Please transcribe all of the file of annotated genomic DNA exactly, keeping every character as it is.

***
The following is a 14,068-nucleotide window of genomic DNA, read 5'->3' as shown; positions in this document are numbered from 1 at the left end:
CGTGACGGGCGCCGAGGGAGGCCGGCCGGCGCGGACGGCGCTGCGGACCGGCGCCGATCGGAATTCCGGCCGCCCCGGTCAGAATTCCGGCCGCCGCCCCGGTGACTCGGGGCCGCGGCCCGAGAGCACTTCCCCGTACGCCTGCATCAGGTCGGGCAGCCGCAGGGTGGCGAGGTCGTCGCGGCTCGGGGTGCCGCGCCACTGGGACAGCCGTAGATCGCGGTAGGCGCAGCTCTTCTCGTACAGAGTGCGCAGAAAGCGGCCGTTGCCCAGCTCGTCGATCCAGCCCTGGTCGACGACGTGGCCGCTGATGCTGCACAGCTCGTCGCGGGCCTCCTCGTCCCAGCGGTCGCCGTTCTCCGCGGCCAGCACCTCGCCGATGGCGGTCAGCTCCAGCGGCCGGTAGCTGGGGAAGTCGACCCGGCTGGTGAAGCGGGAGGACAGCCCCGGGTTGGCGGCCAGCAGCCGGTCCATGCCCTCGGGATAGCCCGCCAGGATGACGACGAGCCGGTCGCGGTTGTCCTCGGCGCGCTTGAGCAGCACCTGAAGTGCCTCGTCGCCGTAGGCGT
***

The following is a 14,068-nucleotide window of genomic DNA, read 5'->3' as shown; positions in this document are numbered from 1 at the left end:
CGTGACGGGCGCCGAGGGAGGCCGGCCGGCGCGGACGGCGCTGCGGACCGGCGCCGATCGGAATTCCGGCCGCCCCGGTCAGAATTCCGGCCGCCGCCCCGGTGACTCGGGGCCGCGGCCCGAGAGCACTTCCCCGTACGCCTGCATCAGGTCGGGCAGCCGCAGGGTGGCGAGGTCGTCGCGGCTCGGGGTGCCGCGCCACTGGGACAGCCGTAGATCGCGGTAGGCGCAGCTCTTCTCGTACAGAGTGCGCAGAAAGCGGCCGTTGCCCAGCTCGTCGATCCAGCCCTGGTCGACGACGTGGCCGCTGATGCTGCACAGCTCGTCGCGGGCCTCCTCGTCCCAGCGGTCGCCGTTCTCCGCGGCCAGCACCTCGCCGATGGCGGTCAGCTCCAGCGGCCGGTAGCTGGGGAAGTCGACCCGGCTGGTGAAGCGGGAGGACAGCCCCGGGTTGGCGGCCAGCAGCCGGTCCATGCCCTCGGGATAGCCCGCCAGGATGACGACGAGCCGGTCGCGGTTGTCCTCGGCGCGCTTGAGCAGCACCTGAAGTGCCTCGTCGCCGTAGGCGT